only slight and basically irrelevant modifications with regard to the
original (Gráficas Olimpia, 1992), Ángel Sody de Rivas’
“El Eco de Unos Toques. Diego del Gastor”, the only biographical
sketch to date of guitarist Diego Alejandro Amaya Flores (1908-1973) with
any semblance of seriousness, has just been reprinted.
The author begins with a brief overview of the guitar tradition in Morón
de la Frontera, with Pepe Mesa and Pepe Naranjo as the most immediate
influences. Likewise, he describes the most characteristic elements of
the guitar style that has made Morón one of the most original enclaves
in the world of flamenco guitar, not without taking note of the tremendous
influence of Diego, then and now.
Giving some biographical background, he delves, perhaps excessively given
the context, into the Amaya Flores family tree, and the various stages
that led to the family’s eventual settling in Morón where
the artist lived out his entire artistic life. It was there, from 1963
up until his death in 1973, that he was the most fundamental element of
the Gazpacho, the town’s annual cante festival, participating with
best artists of the time as the author points out, “from Antonio
Mairena, Juan Talega, la Fernanda and la Bernarda, José Menese,
Fosforito, Perrate to Joselero as well as the Gastor family, Anzonini
and others, an almost interminable list”.
Book & CD
Along with the admiration the guitarist so deservedly received, particularly
in the last years of his life, Sody de Rivas gives some very interesting
data, much of it relating to the artist’s contemporaries. Likewise,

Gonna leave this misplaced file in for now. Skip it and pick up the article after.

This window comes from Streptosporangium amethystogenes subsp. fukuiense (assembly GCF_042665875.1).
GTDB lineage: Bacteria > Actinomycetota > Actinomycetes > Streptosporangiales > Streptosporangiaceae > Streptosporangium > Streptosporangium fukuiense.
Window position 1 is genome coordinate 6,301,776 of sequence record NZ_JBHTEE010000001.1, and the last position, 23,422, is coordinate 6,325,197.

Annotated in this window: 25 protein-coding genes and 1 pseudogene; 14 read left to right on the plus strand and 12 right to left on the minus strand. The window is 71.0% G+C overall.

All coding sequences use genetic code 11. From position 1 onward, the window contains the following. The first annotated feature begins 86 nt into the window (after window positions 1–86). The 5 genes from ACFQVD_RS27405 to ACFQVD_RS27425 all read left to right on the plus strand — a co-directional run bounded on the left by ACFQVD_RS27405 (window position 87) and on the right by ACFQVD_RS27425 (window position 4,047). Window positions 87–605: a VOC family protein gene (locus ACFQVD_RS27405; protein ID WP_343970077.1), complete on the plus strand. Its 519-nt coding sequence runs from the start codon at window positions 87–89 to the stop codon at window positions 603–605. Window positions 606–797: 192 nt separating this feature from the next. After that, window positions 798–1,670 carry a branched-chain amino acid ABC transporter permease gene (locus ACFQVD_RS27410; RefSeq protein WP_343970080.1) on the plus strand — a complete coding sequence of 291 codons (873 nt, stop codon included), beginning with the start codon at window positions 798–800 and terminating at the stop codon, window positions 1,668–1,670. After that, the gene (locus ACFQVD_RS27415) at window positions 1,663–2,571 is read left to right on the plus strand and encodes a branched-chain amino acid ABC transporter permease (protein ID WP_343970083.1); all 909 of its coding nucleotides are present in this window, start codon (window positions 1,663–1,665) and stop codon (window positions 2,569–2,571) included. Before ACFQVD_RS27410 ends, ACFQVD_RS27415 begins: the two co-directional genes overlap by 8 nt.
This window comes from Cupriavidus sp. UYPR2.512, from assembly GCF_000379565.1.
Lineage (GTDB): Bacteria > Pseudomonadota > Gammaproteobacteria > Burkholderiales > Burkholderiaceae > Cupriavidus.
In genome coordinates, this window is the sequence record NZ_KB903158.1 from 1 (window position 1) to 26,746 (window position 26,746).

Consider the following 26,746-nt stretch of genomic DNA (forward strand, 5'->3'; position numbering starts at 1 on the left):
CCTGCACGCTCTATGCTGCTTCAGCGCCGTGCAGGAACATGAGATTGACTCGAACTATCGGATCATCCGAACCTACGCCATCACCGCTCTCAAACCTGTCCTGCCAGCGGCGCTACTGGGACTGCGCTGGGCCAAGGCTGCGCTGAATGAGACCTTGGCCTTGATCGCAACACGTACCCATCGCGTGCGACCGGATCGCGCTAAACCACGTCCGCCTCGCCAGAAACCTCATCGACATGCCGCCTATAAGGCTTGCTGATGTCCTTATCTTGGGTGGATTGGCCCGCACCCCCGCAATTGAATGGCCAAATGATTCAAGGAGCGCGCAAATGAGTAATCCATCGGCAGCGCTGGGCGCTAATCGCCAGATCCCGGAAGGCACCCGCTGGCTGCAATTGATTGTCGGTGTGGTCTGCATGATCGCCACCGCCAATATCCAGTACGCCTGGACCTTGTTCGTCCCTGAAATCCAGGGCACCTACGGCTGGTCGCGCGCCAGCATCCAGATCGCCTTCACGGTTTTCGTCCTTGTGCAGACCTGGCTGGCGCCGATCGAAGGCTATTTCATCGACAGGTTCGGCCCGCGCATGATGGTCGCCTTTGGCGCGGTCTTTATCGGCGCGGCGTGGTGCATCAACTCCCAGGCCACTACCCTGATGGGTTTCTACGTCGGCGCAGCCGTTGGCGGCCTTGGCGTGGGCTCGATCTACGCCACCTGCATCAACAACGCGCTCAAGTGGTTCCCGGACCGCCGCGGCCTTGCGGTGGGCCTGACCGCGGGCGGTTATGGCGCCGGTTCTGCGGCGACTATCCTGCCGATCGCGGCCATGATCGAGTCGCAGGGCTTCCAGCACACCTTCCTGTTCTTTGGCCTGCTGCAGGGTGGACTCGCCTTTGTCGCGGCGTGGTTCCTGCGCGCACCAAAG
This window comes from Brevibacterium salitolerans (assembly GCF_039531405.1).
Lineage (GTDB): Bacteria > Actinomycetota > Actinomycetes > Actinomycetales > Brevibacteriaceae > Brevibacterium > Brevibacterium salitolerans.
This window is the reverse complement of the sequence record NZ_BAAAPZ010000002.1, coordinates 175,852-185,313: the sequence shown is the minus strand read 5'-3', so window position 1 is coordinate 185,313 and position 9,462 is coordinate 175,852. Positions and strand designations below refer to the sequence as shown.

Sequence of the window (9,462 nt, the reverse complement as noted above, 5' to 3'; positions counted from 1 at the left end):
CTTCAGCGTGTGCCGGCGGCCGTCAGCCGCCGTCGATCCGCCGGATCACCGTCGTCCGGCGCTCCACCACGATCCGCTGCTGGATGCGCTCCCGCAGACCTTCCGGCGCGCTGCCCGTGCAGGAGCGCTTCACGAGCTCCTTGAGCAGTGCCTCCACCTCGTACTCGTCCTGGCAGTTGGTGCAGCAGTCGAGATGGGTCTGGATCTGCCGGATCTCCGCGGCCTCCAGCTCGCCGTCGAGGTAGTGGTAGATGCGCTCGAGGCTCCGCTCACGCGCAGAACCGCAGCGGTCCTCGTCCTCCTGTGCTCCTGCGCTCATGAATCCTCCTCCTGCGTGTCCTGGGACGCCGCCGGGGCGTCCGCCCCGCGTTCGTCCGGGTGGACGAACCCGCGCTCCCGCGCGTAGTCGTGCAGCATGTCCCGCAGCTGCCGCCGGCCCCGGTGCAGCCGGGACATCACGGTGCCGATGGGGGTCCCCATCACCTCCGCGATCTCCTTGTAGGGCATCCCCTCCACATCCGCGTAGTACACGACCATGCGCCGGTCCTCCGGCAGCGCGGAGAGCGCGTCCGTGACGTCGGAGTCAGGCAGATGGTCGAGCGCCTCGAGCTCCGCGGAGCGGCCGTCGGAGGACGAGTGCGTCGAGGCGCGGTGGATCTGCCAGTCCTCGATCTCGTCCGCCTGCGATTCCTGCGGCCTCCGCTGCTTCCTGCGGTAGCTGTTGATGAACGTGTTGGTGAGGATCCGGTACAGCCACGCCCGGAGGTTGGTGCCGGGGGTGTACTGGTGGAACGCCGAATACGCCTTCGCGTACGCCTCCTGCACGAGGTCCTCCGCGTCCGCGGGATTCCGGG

Morón writer Alberto García Ulecia recalls the many afternoons
spent alongside the Espartero river: “And we felt the music mixed
with blood, and once again the taste of tears”.
Another addition to this reprinting is an emotional poem by El Poeta
de Alcalá titled “Roots of the Art in Morón de la
Frontera” from which the following is excerpted:
era como un fino cuchillo
que con desgarrada fuerza
abriendo un surco en el pecho
hasta el corazón penetra.
was like a fine razor
with heart-rending strength
that opened a gash in the chest
penetrating straight to the heart.
Some thirty excellent black and white photographs are included in this
new edition – nineteen of them new – handily surpassing the
quality of the earlier work. Most of the images are from the private collections
of William Davidson and Steve Kahn, Americans deeply interested in our
art and who in their day had the good fortune to capture many unforgettable
moments with their cameras.
Last but not least it must be mentioned that this edition comes with
a CD that complements the text. Part of the recording is from “Misterios
de la Guitarra Flamenca”, a single recorded in the early sixties
with soleá, and an assortment of recordings from private flamenco
parties at the end of the sixties and released by Pasarela in 1990 with
the title “Evocaciones”. Although the inclusion of this audio
material with the book is to be applauded, it must be noted that to a
certain degree the deficient sound quality trivializes the importance
of this historic document.
Cover photo: Steve Kahn
Colección. Nuestro Flamenco 2 –
Cultura Jonda 21. A Diego el del Gastor de Morón
with Don Pohren
Interview with Son
de la Frontera